Dengue fever (DF) and dengue hemorrhagic fever (DHF) are mosquito-borne viral diseases that cause a significant public health burden, especially in Southeast Asia. In India, the prevalence of dengue has increased dramatically in recent decades, with a rapidly changing epidemiology. The first major DHF outbreak in India occurred in 1996, followed by a DF outbreak in 2003. Since then, there has been a marked increase in the number and frequency of dengue outbreaks, and the disease is now endemic in most states. All four serotypes of the dengue virus are now circulating in India, with the predominant serotype changing frequently. Despite this increasing trend, surveillance, reporting, and diagnosis of dengue in India remain largely passive. We need more technology driven solutions to help reduce fatality, early detection and reduce economic burden. We will review here an AI based approach to identify the severity of the disease.
Dengue is a viral infection transmitted by the bite of an infected Aedes mosquito. It is a serious public health problem in many tropical and subtropical countries, including India. According to World Health Organization, Dengue has emerged as the most widespread and rapidly increasing vector-borne disease in the world. Of the 3.5 billion people around the world living in dengue endemic countries and at risk of contracting dengue fever, more than 1.5 billion live in dengue endemic areas in 10 countries of the Southeast Asia Region.
In India, dengue was rare before the 1970s. However, the number of cases has increased steadily over the past few decades. According to the National Vector Borne Diseases Control Programme (NVBDCP), India reported over 2,33,251 dengue cases in 2022, with 303 deaths.
There are a number of factors that have contributed to the increase in dengue cases in India. These include:
- Climate change: Climate change is leading to warmer temperatures and more rainfall, which create ideal conditions for mosquito breeding.
- Urbanization: Rapid urbanization is leading to the growth of slums and other areas with poor sanitation and drainage, which provide breeding grounds for mosquitoes.
- International travel: Increased international travel has made it easier for dengue viruses to spread to new areas.
The economic loss due to dengue in India is significant. This includes the cost of direct medical care, indirect costs such as lost productivity, and the cost of premature deaths. According to the World Health Organization, the incidence of dengue globally has shot up 30-fold in the past 50 years. The cumulative dengue diseases burden has attained an unprecedented proportion in recent times with a sharp increase in the size of human population at risk. Dengue disease presents highly complex pathophysiological, economic, and ecologic problems. More than one billion people (15% of the world’s population) reside in India. India’s population is twice that of Southeast Asia, the region that currently reports the most dengue-related deaths. A recent study done at the University of Oxford using a map-based approach to model how many dengue cases were occurring in various parts of the world, estimated that India had the largest number of dengue cases, with about 33 million apparent and another 100 million asymptomatic infections occurring annually.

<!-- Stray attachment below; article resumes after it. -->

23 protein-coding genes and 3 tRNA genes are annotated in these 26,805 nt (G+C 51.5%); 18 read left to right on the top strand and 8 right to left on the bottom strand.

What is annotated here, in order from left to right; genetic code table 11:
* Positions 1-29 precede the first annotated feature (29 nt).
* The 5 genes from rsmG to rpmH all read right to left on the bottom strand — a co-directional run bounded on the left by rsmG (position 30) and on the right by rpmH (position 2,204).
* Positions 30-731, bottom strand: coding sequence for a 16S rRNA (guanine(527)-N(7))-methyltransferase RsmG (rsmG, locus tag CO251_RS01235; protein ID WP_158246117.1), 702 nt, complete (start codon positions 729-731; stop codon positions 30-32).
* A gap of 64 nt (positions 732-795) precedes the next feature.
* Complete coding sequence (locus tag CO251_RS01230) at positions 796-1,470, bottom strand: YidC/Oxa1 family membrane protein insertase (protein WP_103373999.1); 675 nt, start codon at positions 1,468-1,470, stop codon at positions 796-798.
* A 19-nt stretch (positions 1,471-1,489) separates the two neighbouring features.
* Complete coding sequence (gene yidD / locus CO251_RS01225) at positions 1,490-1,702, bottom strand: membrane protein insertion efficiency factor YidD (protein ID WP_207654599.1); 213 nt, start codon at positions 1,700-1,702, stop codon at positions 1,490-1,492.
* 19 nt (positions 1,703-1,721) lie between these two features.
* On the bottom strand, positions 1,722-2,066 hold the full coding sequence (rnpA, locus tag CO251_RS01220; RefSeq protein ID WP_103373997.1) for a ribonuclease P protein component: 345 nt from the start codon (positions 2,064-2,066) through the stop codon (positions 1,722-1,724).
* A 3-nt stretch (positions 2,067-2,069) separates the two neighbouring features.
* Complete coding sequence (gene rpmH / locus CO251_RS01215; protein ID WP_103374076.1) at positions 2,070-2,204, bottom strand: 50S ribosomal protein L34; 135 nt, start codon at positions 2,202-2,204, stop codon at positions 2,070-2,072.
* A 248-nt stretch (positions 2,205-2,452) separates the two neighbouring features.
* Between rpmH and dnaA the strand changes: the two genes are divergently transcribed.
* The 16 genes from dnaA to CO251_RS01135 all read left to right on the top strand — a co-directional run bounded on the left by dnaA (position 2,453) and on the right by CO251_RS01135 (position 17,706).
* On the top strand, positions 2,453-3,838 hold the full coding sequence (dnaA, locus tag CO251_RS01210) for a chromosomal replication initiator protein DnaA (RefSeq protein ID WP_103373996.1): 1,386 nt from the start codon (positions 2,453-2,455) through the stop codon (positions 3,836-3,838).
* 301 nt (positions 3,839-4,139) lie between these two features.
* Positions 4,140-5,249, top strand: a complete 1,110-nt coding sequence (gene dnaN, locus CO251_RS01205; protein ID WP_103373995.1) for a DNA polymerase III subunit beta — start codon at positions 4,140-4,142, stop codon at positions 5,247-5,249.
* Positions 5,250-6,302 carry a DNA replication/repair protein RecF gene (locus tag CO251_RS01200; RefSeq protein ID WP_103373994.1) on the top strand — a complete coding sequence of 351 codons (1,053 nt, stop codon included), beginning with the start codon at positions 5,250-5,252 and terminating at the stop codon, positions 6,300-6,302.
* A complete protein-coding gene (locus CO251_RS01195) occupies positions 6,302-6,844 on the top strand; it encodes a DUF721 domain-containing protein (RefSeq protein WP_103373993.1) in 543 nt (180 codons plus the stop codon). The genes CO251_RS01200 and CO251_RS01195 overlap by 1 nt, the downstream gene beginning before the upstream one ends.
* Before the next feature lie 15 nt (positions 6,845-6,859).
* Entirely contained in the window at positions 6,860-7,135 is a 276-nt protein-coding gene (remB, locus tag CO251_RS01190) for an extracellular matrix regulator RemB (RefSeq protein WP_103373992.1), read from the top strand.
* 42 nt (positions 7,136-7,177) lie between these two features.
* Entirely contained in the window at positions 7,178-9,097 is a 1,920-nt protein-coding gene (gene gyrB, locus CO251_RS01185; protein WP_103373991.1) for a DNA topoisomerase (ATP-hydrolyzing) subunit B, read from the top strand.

Dengue case definition
The previous classification of dengue divided cases into three categories: dengue fever (DF), dengue hemorrhagic fever (DHF) grades 1 and 2, and dengue shock syndrome (DSS) grades 3 and 4. DF is an acute febrile illness, DHF is characterized by increased vascular permeability, and DSS is a severe complication of DHF that can lead to hypovolemic shock. The new revised clinical classification of dengue divides cases into two categories: dengue with or without warning signs, and severe dengue infection.
Simple model to identify severity of dengue
Once a person is infected with dengue, it manifests many symptoms. Our aim is to capture these symptoms and a few parameters from recent laboratory tests and come up with a severity score. The severity score will help the patient or a paramedic to give directions to the patient to seek appropriate advice.
Our model uses a combination of factors like Absolute platelet value, MPV, body hydration level, comorbidity etc. to compute a severity score. The score is classified in four categories. Category I indicates it can be managed in OPD. Patient needs to consult a doctor. Category II indicates patients need periodic medical assistance like periodic visits to doctor or tele consultation. Category III indicates patient needs closed medical monitoring i.e., hospital admission. Category IV, indicates sever condition and will require critical care monitoring
We believe this simple but powerful tool will be able to help reduce fatality and economic burden for people in India as well as other dengue prone areas across the globe. Early detection of severity can help providers to provide appropriate treatment.
This simple tool can be deployed as a web bot or mobile bot or WhatsApp bot or any other digital channel depending on the region to benefit the maximum number of people.